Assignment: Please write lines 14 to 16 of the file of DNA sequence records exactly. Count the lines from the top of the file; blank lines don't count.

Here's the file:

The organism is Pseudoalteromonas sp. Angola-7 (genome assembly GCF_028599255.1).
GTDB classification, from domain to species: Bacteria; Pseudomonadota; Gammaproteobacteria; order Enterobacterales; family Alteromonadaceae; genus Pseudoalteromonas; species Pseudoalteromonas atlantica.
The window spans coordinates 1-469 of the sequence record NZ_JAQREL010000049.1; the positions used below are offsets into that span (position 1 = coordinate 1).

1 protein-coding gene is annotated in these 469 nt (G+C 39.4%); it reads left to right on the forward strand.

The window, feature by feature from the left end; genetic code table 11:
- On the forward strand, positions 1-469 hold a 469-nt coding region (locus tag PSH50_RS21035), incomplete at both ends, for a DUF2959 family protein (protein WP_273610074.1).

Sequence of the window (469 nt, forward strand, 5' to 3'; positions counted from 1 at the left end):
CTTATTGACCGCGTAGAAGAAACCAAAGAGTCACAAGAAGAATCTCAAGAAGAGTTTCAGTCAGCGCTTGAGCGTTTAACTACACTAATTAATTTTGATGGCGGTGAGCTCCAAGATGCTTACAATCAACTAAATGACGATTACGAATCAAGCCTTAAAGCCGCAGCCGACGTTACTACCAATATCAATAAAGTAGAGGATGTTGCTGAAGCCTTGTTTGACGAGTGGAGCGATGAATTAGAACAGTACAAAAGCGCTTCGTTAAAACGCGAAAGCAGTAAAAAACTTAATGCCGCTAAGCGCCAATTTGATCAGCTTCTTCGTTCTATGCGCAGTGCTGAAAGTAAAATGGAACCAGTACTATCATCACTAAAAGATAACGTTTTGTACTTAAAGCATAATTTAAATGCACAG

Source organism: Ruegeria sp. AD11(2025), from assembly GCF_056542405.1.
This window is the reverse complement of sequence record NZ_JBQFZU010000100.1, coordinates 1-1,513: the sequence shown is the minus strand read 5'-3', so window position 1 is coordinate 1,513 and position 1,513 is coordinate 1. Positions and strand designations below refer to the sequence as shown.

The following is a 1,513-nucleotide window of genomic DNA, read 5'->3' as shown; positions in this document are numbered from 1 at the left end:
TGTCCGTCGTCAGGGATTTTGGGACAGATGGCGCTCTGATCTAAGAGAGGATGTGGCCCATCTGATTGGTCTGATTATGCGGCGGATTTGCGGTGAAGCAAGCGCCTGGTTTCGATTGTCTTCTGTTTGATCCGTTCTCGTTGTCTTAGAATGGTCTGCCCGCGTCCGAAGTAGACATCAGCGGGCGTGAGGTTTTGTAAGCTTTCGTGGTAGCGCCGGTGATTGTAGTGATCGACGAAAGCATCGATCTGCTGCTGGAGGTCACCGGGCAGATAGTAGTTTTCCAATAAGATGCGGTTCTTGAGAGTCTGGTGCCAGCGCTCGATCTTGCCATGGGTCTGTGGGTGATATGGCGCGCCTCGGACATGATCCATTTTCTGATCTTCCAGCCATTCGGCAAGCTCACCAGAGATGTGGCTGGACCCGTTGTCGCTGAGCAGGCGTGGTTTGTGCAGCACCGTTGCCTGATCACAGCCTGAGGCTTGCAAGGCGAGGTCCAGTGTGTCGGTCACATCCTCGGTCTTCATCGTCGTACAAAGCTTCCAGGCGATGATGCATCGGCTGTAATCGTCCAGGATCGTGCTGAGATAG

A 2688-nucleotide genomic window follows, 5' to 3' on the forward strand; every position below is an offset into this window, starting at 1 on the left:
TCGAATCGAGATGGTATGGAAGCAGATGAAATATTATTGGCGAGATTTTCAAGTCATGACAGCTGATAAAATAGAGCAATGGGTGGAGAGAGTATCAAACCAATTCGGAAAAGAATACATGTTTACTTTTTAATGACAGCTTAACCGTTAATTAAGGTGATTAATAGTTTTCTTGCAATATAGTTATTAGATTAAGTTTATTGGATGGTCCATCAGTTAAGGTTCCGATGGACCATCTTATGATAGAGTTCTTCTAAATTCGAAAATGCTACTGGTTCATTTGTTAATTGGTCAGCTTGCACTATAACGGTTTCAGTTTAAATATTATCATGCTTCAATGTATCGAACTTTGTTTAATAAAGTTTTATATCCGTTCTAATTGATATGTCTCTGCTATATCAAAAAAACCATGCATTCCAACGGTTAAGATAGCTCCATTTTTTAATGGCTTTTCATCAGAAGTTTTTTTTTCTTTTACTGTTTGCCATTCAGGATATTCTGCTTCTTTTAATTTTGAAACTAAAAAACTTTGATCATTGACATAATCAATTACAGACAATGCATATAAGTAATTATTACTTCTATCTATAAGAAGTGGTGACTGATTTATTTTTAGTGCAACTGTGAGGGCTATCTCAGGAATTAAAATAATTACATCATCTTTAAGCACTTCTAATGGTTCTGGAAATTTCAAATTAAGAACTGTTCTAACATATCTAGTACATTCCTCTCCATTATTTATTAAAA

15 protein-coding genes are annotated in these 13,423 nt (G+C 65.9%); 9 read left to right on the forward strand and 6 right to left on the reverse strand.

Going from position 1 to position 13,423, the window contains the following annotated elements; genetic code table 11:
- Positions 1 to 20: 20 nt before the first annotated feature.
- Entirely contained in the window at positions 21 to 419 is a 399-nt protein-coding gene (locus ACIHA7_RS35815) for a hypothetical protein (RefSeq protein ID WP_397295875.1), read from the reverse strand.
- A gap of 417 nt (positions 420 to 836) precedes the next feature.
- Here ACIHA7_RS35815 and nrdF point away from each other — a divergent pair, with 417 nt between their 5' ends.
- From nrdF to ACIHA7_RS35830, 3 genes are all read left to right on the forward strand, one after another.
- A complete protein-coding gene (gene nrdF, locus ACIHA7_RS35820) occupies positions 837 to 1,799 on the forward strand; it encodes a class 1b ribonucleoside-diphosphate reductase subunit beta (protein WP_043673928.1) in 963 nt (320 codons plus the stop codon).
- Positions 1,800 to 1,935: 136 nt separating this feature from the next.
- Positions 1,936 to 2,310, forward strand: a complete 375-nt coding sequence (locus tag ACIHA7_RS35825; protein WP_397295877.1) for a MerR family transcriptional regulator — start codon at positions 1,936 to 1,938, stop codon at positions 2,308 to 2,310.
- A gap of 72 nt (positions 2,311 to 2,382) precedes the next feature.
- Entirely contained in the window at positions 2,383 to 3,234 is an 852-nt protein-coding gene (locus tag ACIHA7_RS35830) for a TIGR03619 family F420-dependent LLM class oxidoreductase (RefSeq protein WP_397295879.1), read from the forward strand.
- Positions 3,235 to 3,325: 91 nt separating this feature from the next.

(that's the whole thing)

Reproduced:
TCGAATCGAGATGGTATGGAAGCAGATGAAATATTATTGGCGAGATTTTCAAGTCATGACAGCTGATAAAATAGAGCAATGGGTGGAGAGAGTATCAAACCAATTCGGAAAAGAATACATGTTTACTTTTTAATGACAGCTTAACCGTTAATTAAGGTGATTAATAGTTTTCTTGCAATATAGTTATTAGATTAAGTTTATTGGATGGTCCATCAGTTAAGGTTCCGATGGACCATCTTATGATAGAGTTCTTCTAAATTCGAAAATGCTACTGGTTCATTTGTTAATTGGTCAGCTTGCACTATAACGGTTTCAGTTTAAATATTATCATGCTTCAATGTATCGAACTTTGTTTAATAAAGTTTTATATCCGTTCTAATTGATATGTCTCTGCTATATCAAAAAAACCATGCATTCCAACGGTTAAGATAGCTCCATTTTTTAATGGCTTTTCATCAGAAGTTTTTTTTTCTTTTACTGTTTGCCATTCAGGATATTCTGCTTCTTTTAATTTTGAAACTAAAAAACTTTGATCATTGACATAATCAATTACAGACAATGCATATAAGTAATTATTACTTCTATCTATAAGAAGTGGTGACTGATTTATTTTTAGTGCAACTGTGAGGGCTATCTCAGGAATTAAAATAATTACATCATCTTTAAGCACTTCTAATGGTTCTGGAAATTTCAAATTAAGAACTGTTCTAACATATCTAGTACATTCCTCTCCATTATTTATTAAAA

15 protein-coding genes are annotated in these 13,423 nt (G+C 65.9%); 9 read left to right on the forward strand and 6 right to left on the reverse strand.

Going from position 1 to position 13,423, the window contains the following annotated elements; genetic code table 11: